The human eye is a marvelous organ that owes its performance to a lot of specialized components. The outermost of those, and seemingly simplest, is the cornea. The German word for it, “Hornhaut” (callused skin) already hints at one key function of the cornea – protection of the eye.
However, actual callus, being as intransparent as it is, would not make for a well-functioning eye. In this respect it is not surprising that the cornea also is an important optical element of the eye. Being the first element in the optical path, the cornea is the eye’s main diffractive element. Anybody that suffers from astigmatism, like the author of this text, can confirm the cornea’s importance for good unaided eyesight.
Severe damage to the cornea leads to blindness, with cornea transplantation from a donor being the only cure so far. However, the transplant is often rejected by the recipient’s immune system or suffers from slow mechanical failure. In consequence, medical measures for direct cornea reconstruction are desired.
Qiongyu Guo and Anirudha Singh from John Hopkins University, Jennifer H. Elisseeff form John Hopkins University and the John Hopkins School of Medicine, and their co-workers report successful assembly of collagen into artificial corneal tissue with the help of cyclodextrin.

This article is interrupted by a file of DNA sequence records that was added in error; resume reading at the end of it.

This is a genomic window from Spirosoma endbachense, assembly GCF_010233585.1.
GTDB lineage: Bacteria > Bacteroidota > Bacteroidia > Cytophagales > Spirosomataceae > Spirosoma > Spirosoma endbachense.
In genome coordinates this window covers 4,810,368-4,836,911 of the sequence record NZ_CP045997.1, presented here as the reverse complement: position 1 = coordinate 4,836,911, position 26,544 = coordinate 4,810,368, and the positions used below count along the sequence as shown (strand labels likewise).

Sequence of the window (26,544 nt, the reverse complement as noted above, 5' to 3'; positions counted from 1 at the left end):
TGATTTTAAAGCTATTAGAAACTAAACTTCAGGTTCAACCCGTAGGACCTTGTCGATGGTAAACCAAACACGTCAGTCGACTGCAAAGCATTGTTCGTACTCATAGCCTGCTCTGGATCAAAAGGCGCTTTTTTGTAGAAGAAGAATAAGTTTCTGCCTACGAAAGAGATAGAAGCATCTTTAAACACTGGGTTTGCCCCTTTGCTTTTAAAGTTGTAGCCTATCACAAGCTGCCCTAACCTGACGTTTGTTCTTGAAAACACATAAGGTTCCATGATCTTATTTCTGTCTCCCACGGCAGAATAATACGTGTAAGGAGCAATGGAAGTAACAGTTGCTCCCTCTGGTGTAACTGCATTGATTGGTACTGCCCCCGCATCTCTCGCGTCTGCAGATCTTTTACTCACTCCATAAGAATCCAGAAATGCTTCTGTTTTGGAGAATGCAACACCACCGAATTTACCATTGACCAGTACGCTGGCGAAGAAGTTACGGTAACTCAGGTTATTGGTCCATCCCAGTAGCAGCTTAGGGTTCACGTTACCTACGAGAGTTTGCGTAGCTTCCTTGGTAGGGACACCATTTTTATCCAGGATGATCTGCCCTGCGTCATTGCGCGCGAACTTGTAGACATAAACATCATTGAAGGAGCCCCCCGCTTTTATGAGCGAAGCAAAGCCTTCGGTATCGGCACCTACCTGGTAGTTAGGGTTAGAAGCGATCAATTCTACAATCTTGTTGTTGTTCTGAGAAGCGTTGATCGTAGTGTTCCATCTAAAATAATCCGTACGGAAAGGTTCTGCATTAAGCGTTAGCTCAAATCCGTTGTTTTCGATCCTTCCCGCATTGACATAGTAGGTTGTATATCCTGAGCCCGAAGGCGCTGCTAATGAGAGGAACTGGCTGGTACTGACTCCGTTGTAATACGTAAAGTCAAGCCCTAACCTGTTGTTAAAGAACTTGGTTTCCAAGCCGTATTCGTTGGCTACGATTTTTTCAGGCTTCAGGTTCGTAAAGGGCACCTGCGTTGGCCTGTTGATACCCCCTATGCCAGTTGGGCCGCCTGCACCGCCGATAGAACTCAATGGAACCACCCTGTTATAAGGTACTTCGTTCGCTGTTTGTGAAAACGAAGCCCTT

To achieve its unique combination of robustness and optical transparency, the collagen in the cornea has to form fibrils of a specific, comparably small diameter that are arranged in a specific spacing. In human development this is controlled by small leucine-rich proteoglycans.
In search for a more straight-forward compound, the researchers screened cyclodextrins of varying size and functionality for their impact on collagen assembly. Strikingly, the addition of β-Cyclodextrin to collagen resulted in transparent and robust materials with a fiber alignment and lamellae resembling native cornea. The cyclodextrin was found to influence collagen assembly and fibril organization by interacting with hydrophobic amino acids.
Cornea implants of matching curvature could be obtained by custom molding in the gelation and vitrification process. In vivo testing of the acellular material in a rabbit model revealed excellent tissue integration and re- epithelialization support.
To learn more about this simple process to engineering corneal mimetic substitutes and other exciting science, please visit the Advanced Functional Materials homepage.